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The Pros and Cons of Assessments
Over the last eight years I have read countless assessment reports. Many of these have factual errors, data that was never even discussed, and family background that does not need to be included in an assessment to address the here and now.
Many times these assessment reports have related information about the wrong child where the assessor was to observe one of my children on the Autism Spectrum but ended up reciting details on my other child. I have mentioned things during the assessment that becomes factual data within the report.
For example - one time an assessor was here at the house conducting the assessment when I mentioned that I could have had ADHD as a child but was never tested so I really do not know. I based this on a seminar I attended where we were handed out checklists to go over to determine if we had ADHD as a child. Another indicator the lecturer mentioned was going over your report cards to see if you were not paying attention and always disruptive and talking. It certainly sounded like he was describing my childhood days and as someone who still has all her report cards I noticed that this was true back in Kindergarten!
Well this information I freely shared was included in the assessment report as Mother having been diagnosed at an early age with ADHD!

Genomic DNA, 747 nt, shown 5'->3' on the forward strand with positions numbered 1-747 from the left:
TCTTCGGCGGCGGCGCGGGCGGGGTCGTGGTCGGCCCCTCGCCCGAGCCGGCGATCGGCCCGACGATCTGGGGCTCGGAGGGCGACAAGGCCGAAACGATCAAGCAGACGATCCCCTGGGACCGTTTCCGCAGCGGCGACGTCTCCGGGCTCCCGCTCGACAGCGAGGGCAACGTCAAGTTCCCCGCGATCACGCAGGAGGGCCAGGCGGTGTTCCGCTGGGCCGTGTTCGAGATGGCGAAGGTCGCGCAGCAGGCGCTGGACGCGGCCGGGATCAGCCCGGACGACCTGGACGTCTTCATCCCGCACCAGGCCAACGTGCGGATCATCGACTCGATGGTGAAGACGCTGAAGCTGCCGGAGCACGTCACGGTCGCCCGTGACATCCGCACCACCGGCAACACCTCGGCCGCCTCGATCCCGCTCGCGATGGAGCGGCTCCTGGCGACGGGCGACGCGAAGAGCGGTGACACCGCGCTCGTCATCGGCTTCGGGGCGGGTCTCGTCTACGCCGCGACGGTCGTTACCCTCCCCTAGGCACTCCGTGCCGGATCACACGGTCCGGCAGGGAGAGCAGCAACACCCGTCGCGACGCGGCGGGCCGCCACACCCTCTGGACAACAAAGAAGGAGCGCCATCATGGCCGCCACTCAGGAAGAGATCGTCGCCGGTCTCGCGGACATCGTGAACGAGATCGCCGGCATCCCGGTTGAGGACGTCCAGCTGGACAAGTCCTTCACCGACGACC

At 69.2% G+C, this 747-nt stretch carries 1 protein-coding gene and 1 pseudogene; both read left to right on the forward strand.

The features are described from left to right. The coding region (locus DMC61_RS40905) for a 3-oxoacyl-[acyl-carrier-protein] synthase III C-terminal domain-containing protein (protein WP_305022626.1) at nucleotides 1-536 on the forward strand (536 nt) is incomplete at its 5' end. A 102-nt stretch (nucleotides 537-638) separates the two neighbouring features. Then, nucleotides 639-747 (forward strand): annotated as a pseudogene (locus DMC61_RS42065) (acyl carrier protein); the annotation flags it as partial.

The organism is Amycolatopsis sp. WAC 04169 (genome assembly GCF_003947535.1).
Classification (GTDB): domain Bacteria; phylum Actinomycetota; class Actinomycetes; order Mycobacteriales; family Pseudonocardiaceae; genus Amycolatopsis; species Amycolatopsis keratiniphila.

Another issue that takes place quite frequently when I request a service that requires an assessment to make the determination - is how the assessor treats us when they learn that there are two children on the Autism Spectrum. Suddenly they want to know about the child when I am strictly focusing on one child and their need at this point in time.
It seems to me like they always see dollar signs when they arrive at my house thinking they are going to get two kids for their services instead of the original one.
One year I asked for a Behaviorist through the Regional Center. Regional Centers are in the State of California. The agency sent someone who was a third party contractor to my house. This guy explained to me that he would be going to the school to observe my son. The first meeting was just with me while my son was at school. The bulk of his conversation was discussing his mileage time and hours that this would affect.
When we were discussing Matthew I had mentioned Nicholas who was in the classroom next to Matthew's. Well it seemed like the Assessor lit up learning of two children and started telling me what type of hours I could get for both kids and how his mileage hours would work. It did not matter to him that I was only interested in obtaining services for one child, he was on a sales pitch to get me more hours. He made it seem like this was such an opportunity for my children, when all he really wanted was more hours at the same location to make his life easier.